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Armed With Iran's Millions, Fighters Turn To Rebuilding

"Do you need anything?" Abu Shaker shouted. "Just your safety," the driver of one car yelled back.

He turned his head away. "When someone needs help, they come to us," he said.

Along the street he walked, Hezbollah brought in the first relief -- trucks carrying steel water containers and others, "God" written on the front, with loaves of bread wrapped in plastic and black crates of peppers, grapes, peaches, sardines and processed cheese.

A few buildings down was the office of Abu Jassim, another Hezbollah activist, dressed in khaki military-style pants and carrying a walkie-talkie that crackled with short bursts of communication. A few hours before, he said, a 10-person Hezbollah committee staffed with engineers had begun its work surveying each damaged building in the province. The crew would document the work with photographs and a prepared form. He expected the committee would finish its work within a week, "at the most." It would determine which houses would be repaired and which demolished, then work would begin immediately.

Another committee was working on water, electricity and other infrastructure, he said.

"The party has a lot of money," said another activist, 30-year-old Abu Jaafar, standing next to a white Honda motorcycle, with a knot of other men. "How did it defeat Israel? You can't get weapons without money."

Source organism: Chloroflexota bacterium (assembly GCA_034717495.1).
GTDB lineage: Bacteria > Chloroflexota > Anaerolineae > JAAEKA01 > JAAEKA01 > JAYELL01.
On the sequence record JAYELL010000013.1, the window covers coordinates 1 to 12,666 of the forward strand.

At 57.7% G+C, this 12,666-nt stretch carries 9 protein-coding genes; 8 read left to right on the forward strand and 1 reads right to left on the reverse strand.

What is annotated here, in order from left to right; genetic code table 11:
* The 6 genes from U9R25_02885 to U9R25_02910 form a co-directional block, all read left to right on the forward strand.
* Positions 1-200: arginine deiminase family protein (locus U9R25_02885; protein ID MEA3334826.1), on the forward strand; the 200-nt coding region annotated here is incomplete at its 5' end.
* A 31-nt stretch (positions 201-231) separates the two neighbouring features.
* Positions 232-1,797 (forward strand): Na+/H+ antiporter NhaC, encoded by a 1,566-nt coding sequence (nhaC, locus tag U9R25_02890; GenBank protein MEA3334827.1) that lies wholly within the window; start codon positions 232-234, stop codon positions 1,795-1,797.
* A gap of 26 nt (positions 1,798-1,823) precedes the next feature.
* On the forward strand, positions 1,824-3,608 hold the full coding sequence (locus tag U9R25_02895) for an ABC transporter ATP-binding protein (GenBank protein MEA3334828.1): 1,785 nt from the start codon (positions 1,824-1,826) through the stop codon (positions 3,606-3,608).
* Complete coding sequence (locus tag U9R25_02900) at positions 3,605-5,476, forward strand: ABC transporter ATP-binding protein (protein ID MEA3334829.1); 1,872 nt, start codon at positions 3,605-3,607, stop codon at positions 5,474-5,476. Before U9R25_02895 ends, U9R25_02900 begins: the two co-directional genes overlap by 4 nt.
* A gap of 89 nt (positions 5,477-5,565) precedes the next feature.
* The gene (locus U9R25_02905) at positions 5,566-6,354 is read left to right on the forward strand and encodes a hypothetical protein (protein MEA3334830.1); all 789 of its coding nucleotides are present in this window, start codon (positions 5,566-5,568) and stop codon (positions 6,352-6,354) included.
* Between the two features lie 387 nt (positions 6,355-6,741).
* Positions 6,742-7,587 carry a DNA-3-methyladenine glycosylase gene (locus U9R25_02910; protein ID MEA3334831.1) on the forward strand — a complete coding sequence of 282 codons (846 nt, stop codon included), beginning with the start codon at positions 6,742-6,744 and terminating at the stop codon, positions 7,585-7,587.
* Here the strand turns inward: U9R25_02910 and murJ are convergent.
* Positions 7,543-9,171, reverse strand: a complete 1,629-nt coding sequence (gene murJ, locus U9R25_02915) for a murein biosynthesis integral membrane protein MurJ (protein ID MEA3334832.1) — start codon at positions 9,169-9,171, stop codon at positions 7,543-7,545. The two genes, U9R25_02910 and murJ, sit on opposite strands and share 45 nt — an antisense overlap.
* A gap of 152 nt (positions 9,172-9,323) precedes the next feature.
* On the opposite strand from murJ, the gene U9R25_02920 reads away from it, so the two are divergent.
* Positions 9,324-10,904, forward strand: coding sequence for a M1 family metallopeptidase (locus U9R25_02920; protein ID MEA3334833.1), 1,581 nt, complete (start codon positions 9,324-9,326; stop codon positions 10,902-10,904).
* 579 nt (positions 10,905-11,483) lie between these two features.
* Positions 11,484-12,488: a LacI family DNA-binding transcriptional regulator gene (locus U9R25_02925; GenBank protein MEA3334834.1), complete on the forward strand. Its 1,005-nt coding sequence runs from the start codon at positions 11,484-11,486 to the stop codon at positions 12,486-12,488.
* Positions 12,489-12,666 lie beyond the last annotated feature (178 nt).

He predicted the work might take as many as two or three years. "If we said sooner than that, people would laugh at us," he said.

Hezbollah has long had a reputation inside Lebanon as one of the country's most efficient organizations, sometimes outstripping the government's meager capacity in the poorer areas like southern Lebanon. Into the 1970s, some of the villagers here had no roads, hospitals or schools.

In that environment, Hezbollah distinguished itself as a social organization by its lack of corruption, ability to mobilize its people and success in fulfilling its promises. After the last Israeli campaign in 1996, Hezbollah said it repaired 5,000 Lebanese homes, rebuilt roads and provided compensation to 2,300 farmers. After the Israeli withdrawal from southern Lebanon in 2000, ending an 18-year occupation, its teams sprayed insecticides in 35 villages and dispatched veterinarians to check on cattle.

That record has incubated dissonant perceptions of the group: best remembered in the West for its role in the attacks on the Marine barracks and U.S. Embassy in Beirut during Lebanon's civil war, and designated a terrorist organization by the United States; often cited here for its charity and perceived role in defending the Shiite community in a country where individual rights are usually subsumed in the collective interests of Lebanon's religious sects.

"What Sayyid Hasan says, he does. Has he not done that from the first day of the war?" asked Hussein Heidar, a 29-year-old sitting with friends in a bombed-out swath of Khiam. A tire was tossed in the street, next to a sign for Nour Shoes. Beside him was Mohammed Amin, a 52-year-old resident who had returned Tuesday and was slumped in a red plastic chair along the sidewalk.

"We're going to rebuild at the fastest pace possible," he said.

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